The Truth about "Tornado" and songwriting in general...

Songwriting in itself is such a strange and magical process to me. No matter how many years I've been doing it, it's still one of the most elusive, unexpected and strange creative processes in my life. You can have days where it feels really forced but you still have to do the work - and days where something is just taking you over and it's all pouring out. Great things can come from either side of the spectrum, but there is no way around the fact that you simply have to do the work.

And sometimes that just means having enough space with no interruptions to go for your life when an idea hits. 

(this might explain my occasionally awol nature on social media ;-) ) 

People are often sending me playbacks and instrumental things to create lyrics and melodies on and when I first started writing full time I tried to write on absolutely everything - but as I went along I realised the only things that I'd listen to more than once, regardless of the technical songwriting aspects - were things where my heart was genuinely involved from the beginning. Sounds obvious but that feeling doesn't come along every day and you just can't force it. But it really keeps you honest, because you don't actually get to choose (with your brain at least) what you love and you can't (well at least I can't) fake it - it kind of chooses you.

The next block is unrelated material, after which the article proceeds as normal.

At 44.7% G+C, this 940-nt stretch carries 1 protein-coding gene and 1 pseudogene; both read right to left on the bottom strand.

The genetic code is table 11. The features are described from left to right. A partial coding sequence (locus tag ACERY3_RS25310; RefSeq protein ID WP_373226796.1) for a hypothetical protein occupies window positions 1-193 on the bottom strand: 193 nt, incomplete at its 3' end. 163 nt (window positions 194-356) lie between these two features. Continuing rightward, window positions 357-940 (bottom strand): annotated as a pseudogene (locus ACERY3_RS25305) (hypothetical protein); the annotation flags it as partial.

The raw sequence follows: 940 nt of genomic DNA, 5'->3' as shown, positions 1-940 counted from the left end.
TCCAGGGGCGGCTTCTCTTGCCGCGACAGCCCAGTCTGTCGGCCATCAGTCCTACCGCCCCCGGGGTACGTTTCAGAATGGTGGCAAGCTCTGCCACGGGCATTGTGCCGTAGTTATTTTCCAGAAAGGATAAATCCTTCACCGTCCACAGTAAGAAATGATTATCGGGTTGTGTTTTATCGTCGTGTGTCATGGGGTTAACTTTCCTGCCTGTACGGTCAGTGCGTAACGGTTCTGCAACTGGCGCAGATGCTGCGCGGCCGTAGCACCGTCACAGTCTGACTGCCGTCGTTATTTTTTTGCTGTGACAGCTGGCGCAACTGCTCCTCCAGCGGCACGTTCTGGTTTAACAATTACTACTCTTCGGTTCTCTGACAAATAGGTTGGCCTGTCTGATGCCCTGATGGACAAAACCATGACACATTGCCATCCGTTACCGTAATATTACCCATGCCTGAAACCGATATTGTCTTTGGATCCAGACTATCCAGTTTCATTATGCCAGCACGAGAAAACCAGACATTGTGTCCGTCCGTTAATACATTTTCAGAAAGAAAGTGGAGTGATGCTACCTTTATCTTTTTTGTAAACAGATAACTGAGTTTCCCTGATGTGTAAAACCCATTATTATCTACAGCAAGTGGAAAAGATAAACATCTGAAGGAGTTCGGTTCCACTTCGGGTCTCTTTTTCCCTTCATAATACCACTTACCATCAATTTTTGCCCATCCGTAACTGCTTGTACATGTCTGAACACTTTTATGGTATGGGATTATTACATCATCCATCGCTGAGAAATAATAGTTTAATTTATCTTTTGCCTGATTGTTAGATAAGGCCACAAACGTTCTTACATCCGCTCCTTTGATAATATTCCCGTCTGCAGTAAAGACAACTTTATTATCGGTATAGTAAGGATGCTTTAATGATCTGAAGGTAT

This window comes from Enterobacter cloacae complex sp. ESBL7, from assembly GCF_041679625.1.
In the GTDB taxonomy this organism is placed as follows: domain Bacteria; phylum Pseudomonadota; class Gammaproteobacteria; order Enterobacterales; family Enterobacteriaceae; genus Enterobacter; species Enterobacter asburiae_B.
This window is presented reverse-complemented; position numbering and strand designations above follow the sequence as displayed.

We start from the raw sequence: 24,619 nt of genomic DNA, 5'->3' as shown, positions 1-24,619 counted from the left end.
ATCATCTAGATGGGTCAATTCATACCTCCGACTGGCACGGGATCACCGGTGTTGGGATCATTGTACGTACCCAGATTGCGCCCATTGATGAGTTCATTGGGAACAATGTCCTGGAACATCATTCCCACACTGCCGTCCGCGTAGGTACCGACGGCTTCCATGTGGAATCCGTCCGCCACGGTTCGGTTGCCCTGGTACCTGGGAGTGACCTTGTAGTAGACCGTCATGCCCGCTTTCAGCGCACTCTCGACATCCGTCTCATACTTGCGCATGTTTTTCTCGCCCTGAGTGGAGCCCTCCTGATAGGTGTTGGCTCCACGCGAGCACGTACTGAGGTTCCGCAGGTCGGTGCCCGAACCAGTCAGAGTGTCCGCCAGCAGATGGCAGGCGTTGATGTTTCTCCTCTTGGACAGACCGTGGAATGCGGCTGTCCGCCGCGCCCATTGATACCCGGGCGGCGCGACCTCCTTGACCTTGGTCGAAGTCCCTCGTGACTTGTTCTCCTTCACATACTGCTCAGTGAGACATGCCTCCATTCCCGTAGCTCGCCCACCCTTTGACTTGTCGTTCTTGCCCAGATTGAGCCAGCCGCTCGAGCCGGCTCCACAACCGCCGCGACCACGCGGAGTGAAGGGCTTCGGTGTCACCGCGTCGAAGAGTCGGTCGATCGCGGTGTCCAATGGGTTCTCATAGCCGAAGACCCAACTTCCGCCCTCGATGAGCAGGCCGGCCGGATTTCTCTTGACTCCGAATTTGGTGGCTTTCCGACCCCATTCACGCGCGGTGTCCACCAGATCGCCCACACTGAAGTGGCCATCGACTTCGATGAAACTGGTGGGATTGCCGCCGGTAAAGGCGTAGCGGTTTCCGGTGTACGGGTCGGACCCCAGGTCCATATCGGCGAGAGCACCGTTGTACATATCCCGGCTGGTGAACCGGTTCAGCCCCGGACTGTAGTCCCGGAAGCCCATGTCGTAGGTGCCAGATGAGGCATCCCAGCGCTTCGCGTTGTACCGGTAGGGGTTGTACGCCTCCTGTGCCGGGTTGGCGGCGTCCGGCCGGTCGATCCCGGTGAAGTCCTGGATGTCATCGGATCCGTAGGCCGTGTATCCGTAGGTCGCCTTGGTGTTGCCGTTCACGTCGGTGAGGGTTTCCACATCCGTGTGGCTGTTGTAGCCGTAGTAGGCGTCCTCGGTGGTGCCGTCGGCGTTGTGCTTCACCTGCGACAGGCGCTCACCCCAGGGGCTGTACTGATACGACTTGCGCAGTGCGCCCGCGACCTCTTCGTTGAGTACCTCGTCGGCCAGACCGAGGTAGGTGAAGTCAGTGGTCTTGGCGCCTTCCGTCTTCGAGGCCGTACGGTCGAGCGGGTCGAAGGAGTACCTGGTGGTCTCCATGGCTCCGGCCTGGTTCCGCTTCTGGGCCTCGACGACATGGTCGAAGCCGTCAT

When I've had that feeling it's as though the lyrics write themselves. The melodies become obvious to the point they can't be anything else and they come with words relatively fully formed. I have absolutely no idea how it happens, somewhere in the mash up of emotions, vocabulary and voice. Just gotta try to "keep the channel open." 

Tornado was like that. It's not a conventional song by any means and i know that, but somehow my heart is really in it and I just had to go with that. 

Robert Koch had sent me a bunch of instrumental tracks and this one in particular was really different. It sounded to me like old school Jam and Lewis (Janet Jackson's producers) but it really had this emotional intensity in it -  I started with "and I can hear it, on the air now, with the taste of, my surrender and I can't seem to change my fate" .... and suddenly I had this strange song that somehow felt very real to me. 

Niemerski (Tensnake) and I decided to reproduce it and we worked for a long time to get it right because we really didn't have any examples of how such a vocal song, almost choral, with explosive choruses could retain a kind of emotional honesty and intensity - while also being lifted (and not dragged down) by production. It was his idea to take it in that drum n bass direction and I love the sheer physicality of that sound - but I also love the atmospheric sound design he made in the verses. 

Of all the songs on the record Tornado is by far the most dynamic and intensely electronic of them all. 

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